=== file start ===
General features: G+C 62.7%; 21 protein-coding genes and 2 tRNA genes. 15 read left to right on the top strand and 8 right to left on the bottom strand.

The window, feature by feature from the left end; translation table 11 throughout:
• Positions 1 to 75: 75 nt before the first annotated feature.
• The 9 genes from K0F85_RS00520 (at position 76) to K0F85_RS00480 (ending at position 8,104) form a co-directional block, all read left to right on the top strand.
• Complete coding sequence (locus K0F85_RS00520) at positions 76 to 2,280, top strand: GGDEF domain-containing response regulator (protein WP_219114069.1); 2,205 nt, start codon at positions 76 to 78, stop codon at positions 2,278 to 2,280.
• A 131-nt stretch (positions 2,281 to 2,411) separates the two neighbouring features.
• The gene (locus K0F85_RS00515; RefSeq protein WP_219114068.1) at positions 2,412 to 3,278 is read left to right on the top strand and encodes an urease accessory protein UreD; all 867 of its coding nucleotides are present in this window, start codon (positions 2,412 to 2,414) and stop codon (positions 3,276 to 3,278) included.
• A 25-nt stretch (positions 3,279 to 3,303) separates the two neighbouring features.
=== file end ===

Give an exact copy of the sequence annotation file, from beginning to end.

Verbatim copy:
General features: G+C 62.7%; 21 protein-coding genes and 2 tRNA genes. 15 read left to right on the top strand and 8 right to left on the bottom strand.

The window, feature by feature from the left end; translation table 11 throughout:
• Positions 1 to 75: 75 nt before the first annotated feature.
• The 9 genes from K0F85_RS00520 (at position 76) to K0F85_RS00480 (ending at position 8,104) form a co-directional block, all read left to right on the top strand.
• Complete coding sequence (locus K0F85_RS00520) at positions 76 to 2,280, top strand: GGDEF domain-containing response regulator (protein WP_219114069.1); 2,205 nt, start codon at positions 76 to 78, stop codon at positions 2,278 to 2,280.
• A 131-nt stretch (positions 2,281 to 2,411) separates the two neighbouring features.
• The gene (locus K0F85_RS00515; RefSeq protein WP_219114068.1) at positions 2,412 to 3,278 is read left to right on the top strand and encodes an urease accessory protein UreD; all 867 of its coding nucleotides are present in this window, start codon (positions 2,412 to 2,414) and stop codon (positions 3,276 to 3,278) included.
• A 25-nt stretch (positions 3,279 to 3,303) separates the two neighbouring features.